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A natural mechanism to induce an electric charge into a black hole

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A natural mechanism to induce an electric charge into a black hole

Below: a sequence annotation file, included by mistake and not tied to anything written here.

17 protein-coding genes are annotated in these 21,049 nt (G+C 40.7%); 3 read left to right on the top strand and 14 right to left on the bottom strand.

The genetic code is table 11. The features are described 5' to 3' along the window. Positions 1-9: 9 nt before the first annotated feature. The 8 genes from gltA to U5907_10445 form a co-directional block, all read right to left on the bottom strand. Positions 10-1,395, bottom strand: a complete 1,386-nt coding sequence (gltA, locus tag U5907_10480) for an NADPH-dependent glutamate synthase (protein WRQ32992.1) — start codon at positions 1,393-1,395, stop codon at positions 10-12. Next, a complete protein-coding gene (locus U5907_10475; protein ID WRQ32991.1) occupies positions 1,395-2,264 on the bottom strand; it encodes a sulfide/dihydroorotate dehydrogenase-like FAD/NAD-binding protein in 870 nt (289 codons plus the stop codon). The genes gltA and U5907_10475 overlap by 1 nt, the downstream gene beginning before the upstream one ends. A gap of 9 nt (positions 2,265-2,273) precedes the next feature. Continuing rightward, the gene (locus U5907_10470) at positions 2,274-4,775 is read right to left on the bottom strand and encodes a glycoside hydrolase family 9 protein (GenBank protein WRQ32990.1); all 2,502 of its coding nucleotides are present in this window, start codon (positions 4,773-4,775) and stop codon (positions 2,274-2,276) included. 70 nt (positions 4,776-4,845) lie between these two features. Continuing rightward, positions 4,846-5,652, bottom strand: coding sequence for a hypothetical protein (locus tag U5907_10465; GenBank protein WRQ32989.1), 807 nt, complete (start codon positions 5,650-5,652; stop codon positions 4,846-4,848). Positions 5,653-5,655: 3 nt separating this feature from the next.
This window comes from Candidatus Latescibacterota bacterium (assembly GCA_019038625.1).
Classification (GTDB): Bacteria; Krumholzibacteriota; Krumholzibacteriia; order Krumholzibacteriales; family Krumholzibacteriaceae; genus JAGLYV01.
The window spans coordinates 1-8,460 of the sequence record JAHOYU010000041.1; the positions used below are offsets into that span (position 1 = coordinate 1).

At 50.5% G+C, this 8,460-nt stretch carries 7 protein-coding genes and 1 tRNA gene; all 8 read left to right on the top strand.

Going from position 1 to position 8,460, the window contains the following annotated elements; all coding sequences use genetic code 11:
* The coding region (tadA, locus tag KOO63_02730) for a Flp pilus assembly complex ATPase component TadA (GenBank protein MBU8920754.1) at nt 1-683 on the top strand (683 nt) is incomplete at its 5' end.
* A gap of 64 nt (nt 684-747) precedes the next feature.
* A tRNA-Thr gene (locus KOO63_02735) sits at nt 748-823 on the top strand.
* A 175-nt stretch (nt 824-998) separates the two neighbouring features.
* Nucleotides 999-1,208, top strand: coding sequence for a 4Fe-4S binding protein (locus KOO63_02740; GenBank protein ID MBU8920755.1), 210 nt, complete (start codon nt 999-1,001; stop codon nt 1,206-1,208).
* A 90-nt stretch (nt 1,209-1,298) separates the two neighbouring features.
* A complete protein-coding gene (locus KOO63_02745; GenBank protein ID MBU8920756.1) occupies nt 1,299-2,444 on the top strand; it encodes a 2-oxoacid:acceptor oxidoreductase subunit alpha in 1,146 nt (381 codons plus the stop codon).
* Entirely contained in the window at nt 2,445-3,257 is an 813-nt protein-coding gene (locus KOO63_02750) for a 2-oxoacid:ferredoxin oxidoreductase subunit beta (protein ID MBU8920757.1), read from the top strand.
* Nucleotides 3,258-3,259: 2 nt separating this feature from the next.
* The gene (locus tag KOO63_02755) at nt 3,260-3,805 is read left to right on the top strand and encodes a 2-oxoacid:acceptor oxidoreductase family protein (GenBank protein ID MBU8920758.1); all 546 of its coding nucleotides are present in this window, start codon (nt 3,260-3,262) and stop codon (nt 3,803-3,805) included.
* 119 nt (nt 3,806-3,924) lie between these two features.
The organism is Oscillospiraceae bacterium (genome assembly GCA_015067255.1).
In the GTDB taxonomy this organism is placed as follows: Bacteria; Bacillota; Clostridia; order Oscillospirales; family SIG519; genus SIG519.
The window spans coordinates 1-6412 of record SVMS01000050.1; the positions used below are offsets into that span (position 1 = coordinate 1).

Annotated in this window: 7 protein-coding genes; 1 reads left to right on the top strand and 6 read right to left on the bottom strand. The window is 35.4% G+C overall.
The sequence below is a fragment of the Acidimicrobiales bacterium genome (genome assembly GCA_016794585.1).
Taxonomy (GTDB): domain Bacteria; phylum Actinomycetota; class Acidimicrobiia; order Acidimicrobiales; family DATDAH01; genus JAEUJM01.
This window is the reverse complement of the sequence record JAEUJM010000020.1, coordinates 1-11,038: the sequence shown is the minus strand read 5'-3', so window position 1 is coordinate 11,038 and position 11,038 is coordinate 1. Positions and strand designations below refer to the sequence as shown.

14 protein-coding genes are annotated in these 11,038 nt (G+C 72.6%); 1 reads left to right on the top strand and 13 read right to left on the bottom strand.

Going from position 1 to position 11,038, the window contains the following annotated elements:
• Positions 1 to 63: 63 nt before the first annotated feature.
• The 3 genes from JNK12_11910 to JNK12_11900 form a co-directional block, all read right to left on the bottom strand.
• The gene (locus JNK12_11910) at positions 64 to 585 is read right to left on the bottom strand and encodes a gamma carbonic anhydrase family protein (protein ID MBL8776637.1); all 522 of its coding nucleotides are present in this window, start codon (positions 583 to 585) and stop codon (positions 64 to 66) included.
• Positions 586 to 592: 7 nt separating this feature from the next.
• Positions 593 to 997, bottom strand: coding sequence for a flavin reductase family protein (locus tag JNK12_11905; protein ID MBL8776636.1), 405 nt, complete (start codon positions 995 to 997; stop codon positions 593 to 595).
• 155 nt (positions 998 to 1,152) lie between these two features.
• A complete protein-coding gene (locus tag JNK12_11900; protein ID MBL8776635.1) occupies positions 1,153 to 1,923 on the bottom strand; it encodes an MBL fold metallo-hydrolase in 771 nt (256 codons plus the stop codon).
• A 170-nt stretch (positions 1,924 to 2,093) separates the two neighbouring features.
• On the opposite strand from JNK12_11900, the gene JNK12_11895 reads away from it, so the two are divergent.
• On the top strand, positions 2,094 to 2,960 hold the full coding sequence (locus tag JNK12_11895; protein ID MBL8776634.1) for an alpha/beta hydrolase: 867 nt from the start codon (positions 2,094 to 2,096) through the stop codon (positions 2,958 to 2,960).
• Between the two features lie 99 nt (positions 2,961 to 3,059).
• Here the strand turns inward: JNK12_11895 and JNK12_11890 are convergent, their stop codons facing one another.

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    a  r   X   i  v  :  a  s   t  r  o  -  p   h   /   0   4   0   5   2   3   7  v   1   1   2   M  a  y   2   0   0   4 A natural mechanism to induce an electric charge into a blackhole Jos´e A. de Diego a , Deborah Dultzin-Hacyan a , Jes´us Galindo Trejo a , Dar´ıo N´u˜nez ba Instituto de Astronom´ıa - UNAM, Apdo. 70-264,Ciudad Universitaria, 04510 Mexico, D.F. b Instituto de Ciencias Nucleares - UNAM, Apdo. 70-543,Ciudad Universitaria, 04510 Mexico, D.F. ∗ We present a natural mechanism which may induce an electric charge into an ac-cretting black hole in the presence of a strong, high energy radiation field. We studythis mechanism using Newtonian physics, and we also discuss the process withinthe context of a Kerr Newman black hole. Finally, we consider possible astrophysi-cal applications in X-ray variability and jet formation in the Active Galactic Nuclei(AGN). PACS numbers: 95.35.+d, 95.35.G I. INTRODUCTION The standard picture for active galactic nuclei (AGN) is based on a black hole surroundedby an accretion disk [1] and, at least for radio loud objects, a jet of plasma ejected proba-bly through magnetohydrodynamical mechanisms (e.g. Contopoulos [2], [3], [4]; Kudoh &Shibata [5]; Kudoh et al. [6], [7]).Little importance has been given in astrophysics to mechanisms that might produce anelectric charge in a black hole, as it has been assumed that a significant charge cannot beachieved. For most physical situations, the electron-proton coupling in a plasma is so strongthat radiation pressure cannot break this coupling, although it may introduce some kindof electric charge polarization and plasma oscillations. Levich, Sunyaev & Zeldovich [8]considered first this problem in AGN, taking into account quantum effects which introduce ∗ Electronic address: jdo, dultzin, galindo@astroscu.unam.mx, nunez@nuclecu.unam.mx  2an extra term for the radiation pressure. This new term is proportional to the second powerof the radiation flux and is inversely proportional to the sixth power of the distance. Intheir paper, Levich et al [8] showed that gravitational force may be in fact smaller thanradiation pressure with this additional term, and that matter may escape from the nuclei of Seyfert galaxies and quasars. However, probably due to the poor knowledge of AGN spectralenergy distribution (SED) in 1972, they considered sources where infrared luminosity wasdominant, and they argued that:  ‘It is evident that both the nuclei and the electrons should move simultaneously. Thus, the matter as a whole should move away from the sources.’  Nowadays, we know that the inner funnel and the free falling matter into the black holemust glow with hard radiation, although most AGN are optically deep to  γ  -rays. Electron-positron pairs are created, which implies the existence of   γ   photons of at least 10 − 11 J (i.e.,100 MeV or 10 22 Hz) interacting with soft X-ray photons. Some electrons may be Comp-tonized by hard X-rays and  γ  -rays. An electron Comptonized by a 10 22 Hz photon wouldacquire an energy  ∼  10 − 12 J, i.e. two orders of magnitude larger than the electron energyat rest. Under these circumstances, the velocity of the electron is such that basic ideas of plasma, such as Debye shielding, do not apply. The behaviour of a very fast particle movingthrough a plasma is an important aspect of plasma physics which has been investigatedrecently [e.g., Meyer-Vernet [9], Shivamoggi & Mulser [10]], even in the case of nuclear re-actions in stellar plasmas [Shaviv & Shaviv [11]]. In fact, electrons moving with velocitiesone order of magnitude larger than the thermal electrons of the plasma, are practically notaffected by collisions or even magnetic fields. An astronomical example of such fast particlesare cosmic rays, both ions and electrons, which can travel through and among the galaxiesand reach detectors on earth.On the other hand, even though the exact solutions for charged black holes,  i. e.  theReisnner-N¨ordstrom and the Kerr Newman metrics, have been known for more than fortyyears, (see [12]), and several analysis about their properties have been performed (see [13]and references there in), those charged black holes have always been consider of purelytheoretical interest, as long as Nature in general is neutral and the charge to mass radio,even for an electron is so huge: em e = 1 . 3810 − 34 cm6 . 7610 − 56 cm = 2 . 0410 21 ,  (1)that even if, by some unknown process, there could be a cloud of electrons or even protons  3which accreted and that, surmounting the enormous electric repulsion, form a charged blackhole, this will not be a black hole but a naked singularity, as long as the horizon radius,even for a non rotating black hole,  r H   =  M   1 +   1 − ( eQM   ) 2  , turns out to be imaginary.In this paper, we explain how the high energetic radiation field, generated in the inneredge of the accretion disk, can accelerate the electrons in the outer edge of the accretion flow,allowing them to escape from the accreting plasma. Hard X-rays and  γ  -rays, can acceleratethe electrons up to relativistic velocities through Compton scattering. These charges, movingmuch faster than the thermal electrons, cannot be shielded, and their impact parameter isgreatly reduced, moving almost freely through the plasma [14]. The released electrons caneventually be incorporated into the outflow material in the inner funnel and reach the diskcorona. The efficiency of this process, estimated from the periodicity of the X-ray variability,is very small (approximately one out of 10 25 electrons can escape). These electrons will besupported in the corona by radiation pressure from the disk, until the electric force fromthe charged black hole overwhelms this pressure. This black hole charge is produced by thedecoupled accreted protons, and it will eventually increase enough to reduce the accretionrate. This, in turn, will reduce the radiation pressure until the electrons can no longerbe supported in the corona and fall to the black hole attracted by the electric force, thusneutralizing its charge. This process can be repeated producing low amplitude quasiperiodicor, under some circumstances, strictly periodic variations in the X-ray luminosity srcinatedin the accretion disk, which may be superposed to another component arising, for example,from the disk corona. Moreover, we are able to compute an expression for the ratio of the maximum charge acquired to the mass of the black hole, and show that the black holeconserves a well defined horizon.In section II we present the model. In section III, we write down the Kerr Newmansolution and discuss some possible consequences of our model within the contex of such anexact solution. In section IV we apply the model to an AGN that show X-ray periodic orquasiperiodic variability, an compare our model with other proposed models for explainingthe observed variability. And finally our conclusions are summarized sin section V.  4 II. THE MODEL The region between the inner edge of an accretion disk and the event horizon of a supermassive black hole contains a very high energy radiation field of X-ray and  γ  -ray photonsemitted at the inner edge of a thick disk. In the funnel, the radiation is high enough togenerate pairs of particles. Thus, in the inner region, a high number of   γ  -ray photons is alsoproduced, with energies of at least 10 − 11 J  . Although high energy radiation cannot escapefreely from the optically thick accretion flow, an electron near the edge of the infalling plasmahas a probability of being scattered by an energetic photon. In this paper we consider thatthe funnel is virtually empty of matter, as in Begelman, Blandford & Rees [15]. Thus, thereleased electron can move freely along the funnel. However, the density inside the funnelis an open unsolved question. The formation of an electron-positron jet inside the funnel[15] is compatible with the electron-proton decoupling as far as the  γ   ray collisions whichproduce electron-positron pairs imply that photons can move freely inside the funnel, thusthe funnel has an extremely low particle density. For electron-proton plasma jets formedinside the funnel, however, optical depth effects can become very important.In this section we will show that, in the radiation field of very high energy photons wherethe accretion flow is embedded, the pushing force of Compton scattering on electrons andthe pulling force of gravity on protons are so intense, that they can occasionally overcomethe electron-proton coupling force in the accreting plasma. After being released from thefreely falling plasma, the electron may remain as an isolated charge and eventually reach thedisk corona, while the decoupled proton is accreted unto the black hole inducing a positiveelectric charge in the singularity. It must be noted that the main cause underlying thisprocess, apart from the strong gravitational attraction of the black hole, is the high energyof the photons, high enough to induce electron-proton decoupling, which means that thisprocess occurs at a microscopic rather than macroscopic scale, as would be the case fora process induced by radiation pressure. The efficiency of this decoupling process mustnecessarily be extremely low, since a break of the global electric coupling in a plasma is notpossible. From observational data, we will show that approximately one in 10 25 electronsmust be scattered in such a way, in order to reach the disk corona and to trigger the process.Once the scattered electron has reached the corona, it will be decelerated by the ambientpressure and subject to a combined pulling electric force from the charged black hole and  5a pushing radiation pressure from the disk. At the beginning of the process, the radiationpressure is very intense, while the electric force is weak. As the positive charge in theblack hole increase by the infall of decoupled protons, the electric repulsive force on otherprotons also increase and thus the net attraction on these particles decreases, diminishingthe accretion rate and the X-ray luminosity component from the disk. Long before the netforce on the protons vanishes preventing the accretion, the luminosity emitted in the thickpart of the disk will drop so much that the radiation pressure will no longer support thedecoupled electrons in the corona. These electrons will fall onto the black hole at once,neutralizing it and allowing again a higher rate of accretion, thus raising the luminosity toits former high value. The onset of this process is periodic, or quasiperiodic in the presenceof small perturbations.In the next subsections, we shall develop the ideas outlined above adopting a classical orspecial relativity approach. These approaches are justified because, for electrons escapingthrough the inner funnel, after moving a few Schwarzschild radii, relativistic corrections arenegligible for our purpose. During the scattering process, the electrons receive the photonswith the same energy as they had when they were emitted, with negligible gravitationaleffects on the photon energy. All this allows us to study the Compton scattering of theelectrons in the infalling plasma from energy considerations. We consider that, at leastin the edge of this plasma, the electrons can escape without any interaction with otherparticles. Abramowicz & Piran [16] and Sikora & Wilson [17] have calculated the radiativeacceleration of a single particle in an empty funnel. However, detailed descriptions of thegeodesic trajectories of the matter is beyond the scope of this paper. A. Compton scattering on the free fall matter The particles in the inner accretion disk that leave the last stable orbit fall to the blackhole embedded in a piece of free fall plasma. An electric charge in this plasma is shielded ina distance called Debye’s wavelength, which is given by: λ D  =   ǫ 0 kT n e e 2  . For a black hole of 10 8 M  ◦  ( M  ◦  being the solar mass), accreting at the Eddington rate,the characteristic particle density near the horizon is 10 11 cm − 3 [15], and the electron tem-